I am willing to pay the severest penalty, even if it means spending more days, or even more years in jail. It is well with my soul. I accept the penalty with a clean and a clear conscience that I did no wrong.

Human rights are inherent, inalienable, indivisible and inviolable. This is clearly not the case in Swaziland.

It is our respectful contention that the issue here is not and has never been contempt of court... The issue is the abuse of the courts to silence dissenting voices in order to suppress aspirations for democratic change... The people are yearning for freedom,democracy, and justice.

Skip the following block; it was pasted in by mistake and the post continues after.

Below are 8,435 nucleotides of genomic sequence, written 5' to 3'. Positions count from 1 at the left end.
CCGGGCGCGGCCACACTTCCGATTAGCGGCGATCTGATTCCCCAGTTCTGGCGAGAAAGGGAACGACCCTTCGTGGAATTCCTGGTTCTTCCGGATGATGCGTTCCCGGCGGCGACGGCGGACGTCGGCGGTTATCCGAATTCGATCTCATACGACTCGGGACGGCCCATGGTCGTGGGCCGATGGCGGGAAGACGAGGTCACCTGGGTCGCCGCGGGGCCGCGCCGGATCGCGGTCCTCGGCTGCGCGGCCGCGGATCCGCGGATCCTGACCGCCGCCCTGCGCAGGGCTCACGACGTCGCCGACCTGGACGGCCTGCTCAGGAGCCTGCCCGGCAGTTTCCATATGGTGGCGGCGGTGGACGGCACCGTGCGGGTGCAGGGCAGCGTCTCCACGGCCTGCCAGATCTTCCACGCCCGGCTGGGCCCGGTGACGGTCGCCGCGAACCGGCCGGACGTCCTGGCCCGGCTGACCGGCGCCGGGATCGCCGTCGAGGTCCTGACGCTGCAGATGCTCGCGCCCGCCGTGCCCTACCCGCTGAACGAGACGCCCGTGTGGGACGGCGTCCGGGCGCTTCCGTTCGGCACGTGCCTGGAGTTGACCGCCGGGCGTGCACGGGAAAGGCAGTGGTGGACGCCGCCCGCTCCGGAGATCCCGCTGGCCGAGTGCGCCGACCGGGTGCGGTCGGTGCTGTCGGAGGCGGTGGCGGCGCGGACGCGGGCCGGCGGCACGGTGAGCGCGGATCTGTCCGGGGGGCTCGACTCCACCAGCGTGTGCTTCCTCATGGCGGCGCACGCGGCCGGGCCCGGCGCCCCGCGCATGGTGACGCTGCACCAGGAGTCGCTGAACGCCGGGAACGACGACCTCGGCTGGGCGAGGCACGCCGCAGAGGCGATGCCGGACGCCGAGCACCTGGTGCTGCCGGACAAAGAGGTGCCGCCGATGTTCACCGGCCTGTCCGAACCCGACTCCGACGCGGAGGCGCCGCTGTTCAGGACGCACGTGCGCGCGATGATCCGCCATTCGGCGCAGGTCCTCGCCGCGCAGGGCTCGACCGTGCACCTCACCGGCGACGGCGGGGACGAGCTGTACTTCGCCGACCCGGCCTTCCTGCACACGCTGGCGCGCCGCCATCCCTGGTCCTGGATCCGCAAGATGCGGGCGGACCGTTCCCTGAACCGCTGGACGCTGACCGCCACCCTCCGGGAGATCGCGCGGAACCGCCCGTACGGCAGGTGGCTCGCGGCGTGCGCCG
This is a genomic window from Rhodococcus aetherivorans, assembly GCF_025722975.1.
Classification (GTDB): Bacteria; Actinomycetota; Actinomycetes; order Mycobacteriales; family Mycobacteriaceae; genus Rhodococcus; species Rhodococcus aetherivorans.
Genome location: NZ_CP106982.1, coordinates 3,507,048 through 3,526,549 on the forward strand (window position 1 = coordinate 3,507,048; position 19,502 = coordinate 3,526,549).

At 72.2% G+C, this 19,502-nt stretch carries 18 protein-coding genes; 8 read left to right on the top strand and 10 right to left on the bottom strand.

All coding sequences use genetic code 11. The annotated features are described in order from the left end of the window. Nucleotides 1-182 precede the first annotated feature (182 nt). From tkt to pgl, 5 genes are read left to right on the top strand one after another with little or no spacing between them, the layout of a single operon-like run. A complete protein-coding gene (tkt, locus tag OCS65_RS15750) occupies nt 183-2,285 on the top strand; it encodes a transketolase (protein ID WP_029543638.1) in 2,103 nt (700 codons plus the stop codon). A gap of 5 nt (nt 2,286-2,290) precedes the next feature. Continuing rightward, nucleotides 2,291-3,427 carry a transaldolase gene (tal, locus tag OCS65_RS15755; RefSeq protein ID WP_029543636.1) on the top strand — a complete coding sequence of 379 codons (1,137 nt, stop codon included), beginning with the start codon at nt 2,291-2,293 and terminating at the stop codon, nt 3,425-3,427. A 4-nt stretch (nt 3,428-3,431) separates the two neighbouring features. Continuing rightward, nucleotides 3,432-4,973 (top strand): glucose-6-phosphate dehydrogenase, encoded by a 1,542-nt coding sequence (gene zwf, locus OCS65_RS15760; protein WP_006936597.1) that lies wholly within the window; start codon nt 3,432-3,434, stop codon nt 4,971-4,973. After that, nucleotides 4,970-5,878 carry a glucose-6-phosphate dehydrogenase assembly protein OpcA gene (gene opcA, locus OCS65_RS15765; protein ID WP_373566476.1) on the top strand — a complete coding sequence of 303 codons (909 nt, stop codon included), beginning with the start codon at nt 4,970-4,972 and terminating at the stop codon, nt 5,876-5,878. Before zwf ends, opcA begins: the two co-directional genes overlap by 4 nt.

Suppressing ideas never succeeds in making them go way. Of course, they will never go away even if brutal force, arrests and other forms of suppression and repression are used to silence dissent.

I do not for one moment believe that in finding me guilty and imposing a penalty on me for the charge I face, the court should be moved by the belief that penalties deter men from a cause they believe is right. History shows that penalties do not deter men and women when their conscience is aroused.

The path to freedom goes through prison, but the triumph of justice over evil is inevitable. Nothing this Court can do will shake me from my commitment to simple truth and simple justice."